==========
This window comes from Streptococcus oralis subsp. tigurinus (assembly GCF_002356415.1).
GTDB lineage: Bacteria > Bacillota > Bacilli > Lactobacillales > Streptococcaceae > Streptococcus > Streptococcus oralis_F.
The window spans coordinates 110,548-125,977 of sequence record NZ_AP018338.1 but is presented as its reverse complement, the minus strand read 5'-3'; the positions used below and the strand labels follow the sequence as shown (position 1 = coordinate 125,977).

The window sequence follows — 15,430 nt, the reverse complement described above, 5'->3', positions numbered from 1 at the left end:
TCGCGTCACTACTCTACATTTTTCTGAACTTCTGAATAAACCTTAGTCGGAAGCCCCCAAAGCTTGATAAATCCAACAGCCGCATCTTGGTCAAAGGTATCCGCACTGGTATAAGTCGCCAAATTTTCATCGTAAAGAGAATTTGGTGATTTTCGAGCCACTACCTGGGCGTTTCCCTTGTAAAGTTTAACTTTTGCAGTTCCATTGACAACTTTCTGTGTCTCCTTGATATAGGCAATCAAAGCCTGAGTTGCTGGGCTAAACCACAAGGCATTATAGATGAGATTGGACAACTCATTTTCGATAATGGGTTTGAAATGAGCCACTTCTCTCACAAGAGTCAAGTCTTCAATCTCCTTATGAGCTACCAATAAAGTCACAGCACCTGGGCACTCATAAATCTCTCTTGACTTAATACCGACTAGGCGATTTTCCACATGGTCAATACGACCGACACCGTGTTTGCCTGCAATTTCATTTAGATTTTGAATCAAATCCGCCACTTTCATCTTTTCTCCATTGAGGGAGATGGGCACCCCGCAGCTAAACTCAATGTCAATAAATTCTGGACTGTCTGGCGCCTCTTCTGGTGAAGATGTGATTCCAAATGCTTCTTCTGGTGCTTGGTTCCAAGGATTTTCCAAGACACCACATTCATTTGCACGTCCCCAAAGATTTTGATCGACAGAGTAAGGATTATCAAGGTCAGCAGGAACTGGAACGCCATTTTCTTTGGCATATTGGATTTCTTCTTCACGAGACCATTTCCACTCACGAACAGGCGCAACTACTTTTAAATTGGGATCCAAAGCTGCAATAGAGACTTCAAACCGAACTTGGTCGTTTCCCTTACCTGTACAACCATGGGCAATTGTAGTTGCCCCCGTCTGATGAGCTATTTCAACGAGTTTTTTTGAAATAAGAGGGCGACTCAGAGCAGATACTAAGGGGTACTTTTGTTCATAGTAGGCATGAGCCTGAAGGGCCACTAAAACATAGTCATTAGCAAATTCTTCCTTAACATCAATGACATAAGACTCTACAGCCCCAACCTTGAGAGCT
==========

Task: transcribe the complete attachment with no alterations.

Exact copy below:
This window comes from Streptococcus oralis subsp. tigurinus (assembly GCF_002356415.1).
GTDB lineage: Bacteria > Bacillota > Bacilli > Lactobacillales > Streptococcaceae > Streptococcus > Streptococcus oralis_F.
The window spans coordinates 110,548-125,977 of sequence record NZ_AP018338.1 but is presented as its reverse complement, the minus strand read 5'-3'; the positions used below and the strand labels follow the sequence as shown (position 1 = coordinate 125,977).

The window sequence follows — 15,430 nt, the reverse complement described above, 5'->3', positions numbered from 1 at the left end:
TCGCGTCACTACTCTACATTTTTCTGAACTTCTGAATAAACCTTAGTCGGAAGCCCCCAAAGCTTGATAAATCCAACAGCCGCATCTTGGTCAAAGGTATCCGCACTGGTATAAGTCGCCAAATTTTCATCGTAAAGAGAATTTGGTGATTTTCGAGCCACTACCTGGGCGTTTCCCTTGTAAAGTTTAACTTTTGCAGTTCCATTGACAACTTTCTGTGTCTCCTTGATATAGGCAATCAAAGCCTGAGTTGCTGGGCTAAACCACAAGGCATTATAGATGAGATTGGACAACTCATTTTCGATAATGGGTTTGAAATGAGCCACTTCTCTCACAAGAGTCAAGTCTTCAATCTCCTTATGAGCTACCAATAAAGTCACAGCACCTGGGCACTCATAAATCTCTCTTGACTTAATACCGACTAGGCGATTTTCCACATGGTCAATACGACCGACACCGTGTTTGCCTGCAATTTCATTTAGATTTTGAATCAAATCCGCCACTTTCATCTTTTCTCCATTGAGGGAGATGGGCACCCCGCAGCTAAACTCAATGTCAATAAATTCTGGACTGTCTGGCGCCTCTTCTGGTGAAGATGTGATTCCAAATGCTTCTTCTGGTGCTTGGTTCCAAGGATTTTCCAAGACACCACATTCATTTGCACGTCCCCAAAGATTTTGATCGACAGAGTAAGGATTATCAAGGTCAGCAGGAACTGGAACGCCATTTTCTTTGGCATATTGGATTTCTTCTTCACGAGACCATTTCCACTCACGAACAGGCGCAACTACTTTTAAATTGGGATCCAAAGCTGCAATAGAGACTTCAAACCGAACTTGGTCGTTTCCCTTACCTGTACAACCATGGGCAATTGTAGTTGCCCCCGTCTGATGAGCTATTTCAACGAGTTTTTTTGAAATAAGAGGGCGACTCAGAGCAGATACTAAGGGGTACTTTTGTTCATAGTAGGCATGAGCCTGAAGGGCCACTAAAACATAGTCATTAGCAAATTCTTCCTTAACATCAATGACATAAGACTCTACAGCCCCAACCTTGAGAGCT